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The Spike: or, Victoria University College Review, June 1929

Educating Our Judges

page 28

Educating Our Judges

To any civilised being there is scarcely anything more alarming than a few visits to the stuffy dignity of our Supreme Courts when penalties for crime are being inflicted. On the bench sits a man who may be the soul of courtesy to the dullest of counsel in the most obvious of cases (I once saw the late Sir William Sim allow a ponderous fellow to read a statement of claim for half-an-hour), but whose common humanity deserts him when it comes to dealing with a fellow creature in the dock. Judges, of course, are in their place to put into opeartion the law and to state the penalties for failure to observe that law. And no matter what our philosophical convictions on the subject of property laws, we all feel natural resentment against a burglar. But one does not feel also that these penalties might be inflicted without insult being added to incarceration.

I should have a great deal more confidence in our bench if I did not know it so well. There are one or two judges who show not the slightest understanding of the nature of a sexual offence; there is at least one judge who does not know the difference between reformative dentention and imprisonment with hard labour, or did not until recently; there is another who does not desire to know anything about a prisoner's mental state— he is "weak," or easily led," or else he is "dangerous," and it is "plain duty to punish him". In either event, gaol is the way out. There is one judge who hates motor-cyclists so heartily that he recently gave a young man who stole to purchase a cycle (and for whom even the Crown Prosecutor pleaded) the same sentence as that which was inflicted upon a youth who had committed a long series of carefully planned burglaries. And not long ago one of the most distinguished of our judges, in a murder case where an old man was plainly insane, directed the jury to find the man guilty of murder unless they were satisfied that he did not know the difference between the child he murdered and a log of wood. One wonders how it would be possible to conduct mental hospitals if no inmate could tell the difference between another inmate and a log of wood.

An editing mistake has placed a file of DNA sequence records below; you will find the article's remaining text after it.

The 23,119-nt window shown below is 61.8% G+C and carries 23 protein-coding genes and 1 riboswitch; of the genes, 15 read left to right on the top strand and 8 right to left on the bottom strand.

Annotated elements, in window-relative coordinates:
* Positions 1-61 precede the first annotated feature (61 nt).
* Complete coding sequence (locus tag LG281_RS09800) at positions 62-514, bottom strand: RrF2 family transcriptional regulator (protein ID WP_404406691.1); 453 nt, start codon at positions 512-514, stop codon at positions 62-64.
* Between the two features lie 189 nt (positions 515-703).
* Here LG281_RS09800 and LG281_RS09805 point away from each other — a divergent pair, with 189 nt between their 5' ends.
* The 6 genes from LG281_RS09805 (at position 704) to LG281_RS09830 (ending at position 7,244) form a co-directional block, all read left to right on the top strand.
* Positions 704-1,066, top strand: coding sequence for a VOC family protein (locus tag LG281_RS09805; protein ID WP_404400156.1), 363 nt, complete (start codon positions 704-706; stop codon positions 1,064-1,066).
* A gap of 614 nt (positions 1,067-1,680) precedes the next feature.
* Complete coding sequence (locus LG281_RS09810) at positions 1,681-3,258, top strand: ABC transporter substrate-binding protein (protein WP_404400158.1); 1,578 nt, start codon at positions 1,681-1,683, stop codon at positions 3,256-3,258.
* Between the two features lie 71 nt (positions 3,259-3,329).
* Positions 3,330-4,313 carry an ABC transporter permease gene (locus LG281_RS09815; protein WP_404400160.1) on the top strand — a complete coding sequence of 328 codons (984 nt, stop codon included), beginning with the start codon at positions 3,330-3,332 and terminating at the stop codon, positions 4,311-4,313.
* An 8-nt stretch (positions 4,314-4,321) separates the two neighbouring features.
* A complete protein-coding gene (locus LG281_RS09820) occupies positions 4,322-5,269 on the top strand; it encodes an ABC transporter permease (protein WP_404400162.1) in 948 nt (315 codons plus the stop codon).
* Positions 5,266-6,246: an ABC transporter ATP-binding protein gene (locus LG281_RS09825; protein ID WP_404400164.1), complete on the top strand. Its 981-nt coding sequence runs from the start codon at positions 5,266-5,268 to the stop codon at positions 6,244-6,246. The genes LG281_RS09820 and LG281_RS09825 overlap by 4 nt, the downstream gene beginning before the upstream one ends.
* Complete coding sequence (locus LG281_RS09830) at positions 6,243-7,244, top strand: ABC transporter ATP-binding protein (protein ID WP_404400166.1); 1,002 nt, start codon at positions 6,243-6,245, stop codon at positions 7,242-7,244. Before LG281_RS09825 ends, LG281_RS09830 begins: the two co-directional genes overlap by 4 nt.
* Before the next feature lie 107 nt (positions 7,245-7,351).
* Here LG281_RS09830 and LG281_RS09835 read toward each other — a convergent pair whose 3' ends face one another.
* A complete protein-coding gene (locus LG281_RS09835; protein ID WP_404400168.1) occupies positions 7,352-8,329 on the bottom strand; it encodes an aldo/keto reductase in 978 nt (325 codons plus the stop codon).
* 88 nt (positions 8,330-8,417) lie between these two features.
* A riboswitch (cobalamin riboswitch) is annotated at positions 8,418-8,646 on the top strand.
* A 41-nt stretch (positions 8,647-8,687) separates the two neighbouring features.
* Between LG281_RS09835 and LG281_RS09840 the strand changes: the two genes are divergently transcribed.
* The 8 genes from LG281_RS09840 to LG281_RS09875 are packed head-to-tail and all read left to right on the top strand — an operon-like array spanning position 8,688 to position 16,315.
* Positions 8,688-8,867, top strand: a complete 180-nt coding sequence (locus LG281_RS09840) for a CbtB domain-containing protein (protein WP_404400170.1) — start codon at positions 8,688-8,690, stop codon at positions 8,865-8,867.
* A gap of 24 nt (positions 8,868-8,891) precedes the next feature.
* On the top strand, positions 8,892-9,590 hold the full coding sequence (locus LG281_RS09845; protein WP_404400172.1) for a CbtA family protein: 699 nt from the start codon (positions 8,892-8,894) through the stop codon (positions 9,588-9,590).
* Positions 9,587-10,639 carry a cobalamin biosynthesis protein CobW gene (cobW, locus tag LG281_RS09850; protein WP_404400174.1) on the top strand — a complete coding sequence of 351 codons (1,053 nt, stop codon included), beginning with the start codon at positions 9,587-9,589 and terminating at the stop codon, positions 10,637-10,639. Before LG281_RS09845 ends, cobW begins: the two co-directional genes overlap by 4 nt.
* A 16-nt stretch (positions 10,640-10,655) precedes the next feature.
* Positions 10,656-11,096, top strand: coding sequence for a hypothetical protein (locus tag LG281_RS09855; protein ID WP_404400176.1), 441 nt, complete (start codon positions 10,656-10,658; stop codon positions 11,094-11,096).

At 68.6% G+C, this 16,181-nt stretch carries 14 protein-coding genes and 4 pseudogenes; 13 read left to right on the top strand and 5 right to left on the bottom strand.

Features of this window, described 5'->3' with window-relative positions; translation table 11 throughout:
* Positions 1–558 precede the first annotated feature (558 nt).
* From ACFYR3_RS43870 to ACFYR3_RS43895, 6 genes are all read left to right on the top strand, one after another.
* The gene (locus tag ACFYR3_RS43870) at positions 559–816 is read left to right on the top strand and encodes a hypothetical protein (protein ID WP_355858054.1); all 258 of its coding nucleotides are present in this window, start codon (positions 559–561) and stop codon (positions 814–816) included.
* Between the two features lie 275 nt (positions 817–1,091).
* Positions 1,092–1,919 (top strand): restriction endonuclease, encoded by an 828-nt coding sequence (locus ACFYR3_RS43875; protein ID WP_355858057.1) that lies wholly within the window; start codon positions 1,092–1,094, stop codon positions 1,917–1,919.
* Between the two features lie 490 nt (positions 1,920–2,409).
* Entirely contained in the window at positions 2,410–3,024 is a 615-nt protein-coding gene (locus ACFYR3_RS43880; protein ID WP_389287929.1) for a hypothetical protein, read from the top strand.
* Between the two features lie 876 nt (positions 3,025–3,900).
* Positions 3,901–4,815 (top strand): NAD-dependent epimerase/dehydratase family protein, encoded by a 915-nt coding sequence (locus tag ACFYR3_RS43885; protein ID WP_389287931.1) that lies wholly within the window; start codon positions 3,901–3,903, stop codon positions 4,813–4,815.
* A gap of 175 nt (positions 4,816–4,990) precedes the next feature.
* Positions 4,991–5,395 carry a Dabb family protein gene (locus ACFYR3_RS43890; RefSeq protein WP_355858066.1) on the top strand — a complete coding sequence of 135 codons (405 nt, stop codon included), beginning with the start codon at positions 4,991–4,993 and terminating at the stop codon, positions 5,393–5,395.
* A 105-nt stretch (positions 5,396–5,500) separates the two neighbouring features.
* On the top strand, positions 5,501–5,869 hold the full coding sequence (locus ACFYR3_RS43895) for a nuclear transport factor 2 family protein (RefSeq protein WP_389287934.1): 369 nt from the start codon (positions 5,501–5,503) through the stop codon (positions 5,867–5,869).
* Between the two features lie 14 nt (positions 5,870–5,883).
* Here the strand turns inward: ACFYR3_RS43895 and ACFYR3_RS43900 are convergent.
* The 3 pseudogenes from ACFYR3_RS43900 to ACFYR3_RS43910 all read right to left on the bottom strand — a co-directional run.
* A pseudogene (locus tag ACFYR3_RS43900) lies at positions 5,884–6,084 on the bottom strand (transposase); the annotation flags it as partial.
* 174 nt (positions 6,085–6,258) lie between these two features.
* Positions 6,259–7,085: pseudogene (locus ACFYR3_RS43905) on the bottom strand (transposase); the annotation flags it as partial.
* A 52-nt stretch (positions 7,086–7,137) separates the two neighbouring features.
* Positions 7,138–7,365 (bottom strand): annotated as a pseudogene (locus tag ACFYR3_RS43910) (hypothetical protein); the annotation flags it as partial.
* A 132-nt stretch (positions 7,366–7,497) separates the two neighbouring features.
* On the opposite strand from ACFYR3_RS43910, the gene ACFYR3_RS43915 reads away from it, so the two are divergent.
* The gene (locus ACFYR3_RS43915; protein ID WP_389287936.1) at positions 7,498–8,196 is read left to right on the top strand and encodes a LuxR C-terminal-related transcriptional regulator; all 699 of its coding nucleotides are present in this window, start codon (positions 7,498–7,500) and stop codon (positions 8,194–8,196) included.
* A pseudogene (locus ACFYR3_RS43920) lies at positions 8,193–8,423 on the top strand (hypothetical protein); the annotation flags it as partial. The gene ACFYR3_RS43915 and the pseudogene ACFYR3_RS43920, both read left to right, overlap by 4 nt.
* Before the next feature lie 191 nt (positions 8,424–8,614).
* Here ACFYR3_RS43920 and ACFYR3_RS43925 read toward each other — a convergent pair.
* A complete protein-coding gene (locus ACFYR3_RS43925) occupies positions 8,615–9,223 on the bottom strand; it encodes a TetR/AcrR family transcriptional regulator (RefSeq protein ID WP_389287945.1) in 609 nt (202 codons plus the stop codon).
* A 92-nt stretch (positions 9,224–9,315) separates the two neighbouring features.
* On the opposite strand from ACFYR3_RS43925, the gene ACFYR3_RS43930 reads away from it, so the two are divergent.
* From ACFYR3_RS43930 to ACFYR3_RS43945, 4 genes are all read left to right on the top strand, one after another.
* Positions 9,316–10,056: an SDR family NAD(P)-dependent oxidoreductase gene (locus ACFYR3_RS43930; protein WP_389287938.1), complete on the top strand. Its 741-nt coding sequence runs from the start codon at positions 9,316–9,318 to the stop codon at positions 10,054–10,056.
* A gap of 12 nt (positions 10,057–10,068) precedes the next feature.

This fatal prejudice and ignorance upon our bench is the worst feature of the system of justice. More intelligent sentences than are passed in our Courts every week could be devised by a committee of three men in the public gallery. The thing arises from the fact that barristers, for all their work, are seldom men of the world. Leaders of the profession—the men who find their way upon the bench—are more usually men versed in legal argument than in criminal pleading, and they are forced to spend so much time at legal problems that their experience of living is limited. Naturally, their ability removes them from poverty and realisation of the precariousness of the footing of many of our people, and, equally naturally, their sympathies are restricted. In their eyes, the higher a man in the world, the more inexcusable his offence-They have no realisation that the early circumstances which mould a man's character may be just as unfortunate in a good family as in the worst slum. They have scarcely any appreciation of mental conflict. page 29 and thus we had one of our best-known judges in recent years describing the thefts of an hysterical and unfortunate woman as "original sin." A prey to the intolerance of ill-health, as was the late Chief Justice for some months before he went into hospital, the natural reaction to hardening arteries, and the conscious dignity of their positions, they are human—all too human. And they are squeezing human feeling out of Courts, subject to the most extraordinary vacillations. The remedy appears to be education for our judges. A course of experimental work in psychology, and some experience of psychiatry would be invaluable to them. Some action must be taken if our system is ever to be altered for the better; and this way, only, can the judge learn to discriminate between the man to be punished and the patient.—C.Q.P.